|(Arcane Radio Trivia)|
On two previous occasions here in Wavescan, we have presented the story of the BBC Far East Relay Station; at its first location in Tsang Tsui Hong Kong and then at its subsequent location in Nakhon Sawan Thailand. The Hong Kong station was on the air from 1987 - 1997, and the Thailand station was on the air from 1996 until the very end of last year (2016).
However, during this same era, not so well known is the fact that the BBC was on the air also from a high powered shortwave relay station in Japan. That is the story here in this edition of the international DX program, Wavescan.
We go back in the pages of time to the year 1941, and that was when the Japanese government began the construction at Yamata of what was then a modern new shortwave station, almost adjacent to the older station at Nazaki. These twin shortwave stations were installed in rolling countryside some 50 miles north of Tokyo that is these days heavily built up and intensively cultivated.
The first transmitter at Yamata was a 50 kW unit that was apparently manufactured in Japan and it was taken into service on January 1, 1941. This unit was in use to beam programming in Japanese and English to North America, Europe and China. This new unit was identified on air under callsigns in the JL series, such as JLT on 6190 kHz and JLG3 on 11705 kHz.
At the time when the Pacific War began (December 7, 1941), the programming of Radio Tokyo in Japanese and English was on the air from five shortwave transmitters located at Nazaki and Yamata, two at 20 kW and three at 50 kW. At Yamata, it would appear that there was just the one transmitter at 50 kW with the JL callsigns, though there may possibly have been one additional transmitter at 20 kW also.
Towards the end of the Pacific War, probably early in the year 1945, some of the electronic equipment in each of the shortwave stations in Japan was removed and hidden for safety in a country location. However, at both Nazaki and Yamata, there was still sufficient equipment remaining in service to keep the stations on the air.
In August 1945, Yamata was taken over by Allied Military Forces and it was used for both international communication as well for the broadcast of programming in Japanese and English. Initially, there was just one shortwave transmitter on the air at Yamata and this was a single 5 kW unit.
When the station was on the air on 7257.5 kHz with a relay of programming in Japanese from mediumwave JOAK, the shortwave callsign was JKC; but when it was on the air on 9605 kHz with a relay of English programming from the American AFRS station WVTR, the shortwave callsign was JKE. In 1949, the callsign for the Japanese programming was adjusted from JKC to JKH, and the callsign for the English programming was adjusted from JKE to JKL.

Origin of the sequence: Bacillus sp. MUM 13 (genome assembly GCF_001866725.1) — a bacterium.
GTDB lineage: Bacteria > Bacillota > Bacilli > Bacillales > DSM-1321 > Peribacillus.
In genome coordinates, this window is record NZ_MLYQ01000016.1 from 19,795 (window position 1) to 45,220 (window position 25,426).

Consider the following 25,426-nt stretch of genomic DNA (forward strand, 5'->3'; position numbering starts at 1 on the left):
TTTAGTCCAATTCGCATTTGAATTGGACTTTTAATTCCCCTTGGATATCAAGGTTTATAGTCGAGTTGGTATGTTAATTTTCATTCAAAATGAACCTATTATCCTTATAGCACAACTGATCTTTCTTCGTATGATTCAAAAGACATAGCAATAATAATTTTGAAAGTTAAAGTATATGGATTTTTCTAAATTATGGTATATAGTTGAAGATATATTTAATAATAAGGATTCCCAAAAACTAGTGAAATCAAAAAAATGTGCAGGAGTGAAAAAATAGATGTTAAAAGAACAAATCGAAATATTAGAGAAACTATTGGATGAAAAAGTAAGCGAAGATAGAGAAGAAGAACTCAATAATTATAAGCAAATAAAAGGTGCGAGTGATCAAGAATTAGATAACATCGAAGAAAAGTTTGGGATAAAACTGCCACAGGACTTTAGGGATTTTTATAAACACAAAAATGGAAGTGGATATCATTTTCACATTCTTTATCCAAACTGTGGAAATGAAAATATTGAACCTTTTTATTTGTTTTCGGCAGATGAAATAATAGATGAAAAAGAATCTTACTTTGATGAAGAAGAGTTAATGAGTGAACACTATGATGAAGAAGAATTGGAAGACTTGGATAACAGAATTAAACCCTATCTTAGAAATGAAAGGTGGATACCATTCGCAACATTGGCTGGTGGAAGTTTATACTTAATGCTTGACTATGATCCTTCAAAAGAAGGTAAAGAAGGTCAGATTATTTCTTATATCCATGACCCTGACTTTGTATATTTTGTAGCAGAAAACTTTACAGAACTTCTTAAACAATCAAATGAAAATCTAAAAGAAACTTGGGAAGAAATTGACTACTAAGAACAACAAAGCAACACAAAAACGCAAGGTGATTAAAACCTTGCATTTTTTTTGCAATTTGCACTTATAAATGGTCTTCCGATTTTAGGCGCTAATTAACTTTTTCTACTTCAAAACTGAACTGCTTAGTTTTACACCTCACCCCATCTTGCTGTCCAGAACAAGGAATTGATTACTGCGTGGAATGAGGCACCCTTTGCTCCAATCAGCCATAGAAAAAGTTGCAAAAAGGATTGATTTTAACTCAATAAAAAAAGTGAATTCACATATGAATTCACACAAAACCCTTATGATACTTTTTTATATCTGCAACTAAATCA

A new 50 kW shortwave transmitter was inaugurated at Yamata on February 1, 1952 under a new callsign series, JOA; and shortly afterwards another 50 kW was installed under the consecutive callsign JOB. Both units could be combined into 100 kW output on the same channel as needed.
Over the years, many additional transmitters have been installed at Yamata, and in 1990 for example the WRTVHB listing for Japan showed 2 @ 20 kW, 2 @ 50 kW, and 8 @ 100 kW. Ten years later, the WRTVHB list showed 3 @ 100 kW and 7 @ 300 kW. Incidentally, the official callsign for the Yamata shortwave station, which is owned these days by the commercial company KDD, is JOD, though this call is never used on air.
It was during the year 1993 that the BBC in London took out a supplementary relay from shortwave NHK-KDD at Yamata and this was in addition to the program output from the quite new 6 year old BBC relay station which was located at Tsang Tsui in the interior jungle area of Hong Kong. Initially, the BBC relay via Japan was for around four hours daily, though this was soon increased to around seven and eight hours daily. The BBC programming from Japan was beamed to China in English and Mandarin via one of their 300 kW transmitters.
When the BBC Far Eastern programming was transferred from their station in Hong Kong to their newer station at Nakhon Sawan in Thailand during the years 1996 and 1997, the BBC continued the usage of the supplementary relay service of programming from Japan. In fact three years later, the BBC relay service via Japan was increased to ten hours daily, though still in English and Mandarin to China.
The supplementary BBC relay via Yamata in Japan was terminated during the year 2007, at the end of a fifteen year jaunt. As far as is known, there are no QSL cards anywhere verifying the BBC relays via Yamata in Japan, not from the BBC nor from NHK Tokyo.
(AWR Wavescan/NWS 437)